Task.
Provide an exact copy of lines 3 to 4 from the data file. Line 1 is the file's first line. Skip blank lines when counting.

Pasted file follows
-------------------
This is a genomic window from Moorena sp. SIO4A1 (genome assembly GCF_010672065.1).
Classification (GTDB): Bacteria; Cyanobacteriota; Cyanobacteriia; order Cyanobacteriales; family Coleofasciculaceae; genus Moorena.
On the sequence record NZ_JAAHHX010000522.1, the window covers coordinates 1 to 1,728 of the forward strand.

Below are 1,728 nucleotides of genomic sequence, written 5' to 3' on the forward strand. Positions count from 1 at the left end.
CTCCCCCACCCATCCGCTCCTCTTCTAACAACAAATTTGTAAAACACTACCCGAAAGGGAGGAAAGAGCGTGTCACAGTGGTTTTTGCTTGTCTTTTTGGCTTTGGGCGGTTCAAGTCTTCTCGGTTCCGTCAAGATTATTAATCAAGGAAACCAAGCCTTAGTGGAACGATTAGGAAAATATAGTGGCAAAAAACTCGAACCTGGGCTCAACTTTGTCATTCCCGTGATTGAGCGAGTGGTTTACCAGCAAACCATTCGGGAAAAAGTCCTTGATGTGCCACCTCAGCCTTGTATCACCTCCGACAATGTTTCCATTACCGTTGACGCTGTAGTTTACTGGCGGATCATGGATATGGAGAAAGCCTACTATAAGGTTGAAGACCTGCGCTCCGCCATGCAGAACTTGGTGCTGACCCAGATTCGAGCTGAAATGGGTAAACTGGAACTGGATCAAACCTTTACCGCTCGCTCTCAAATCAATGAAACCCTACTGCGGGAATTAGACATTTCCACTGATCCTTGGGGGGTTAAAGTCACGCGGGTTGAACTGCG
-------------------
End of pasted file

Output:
On the sequence record NZ_JAAHHX010000522.1, the window covers coordinates 1 to 1,728 of the forward strand.

Below are 1,728 nucleotides of genomic sequence, written 5' to 3' on the forward strand. Positions count from 1 at the left end.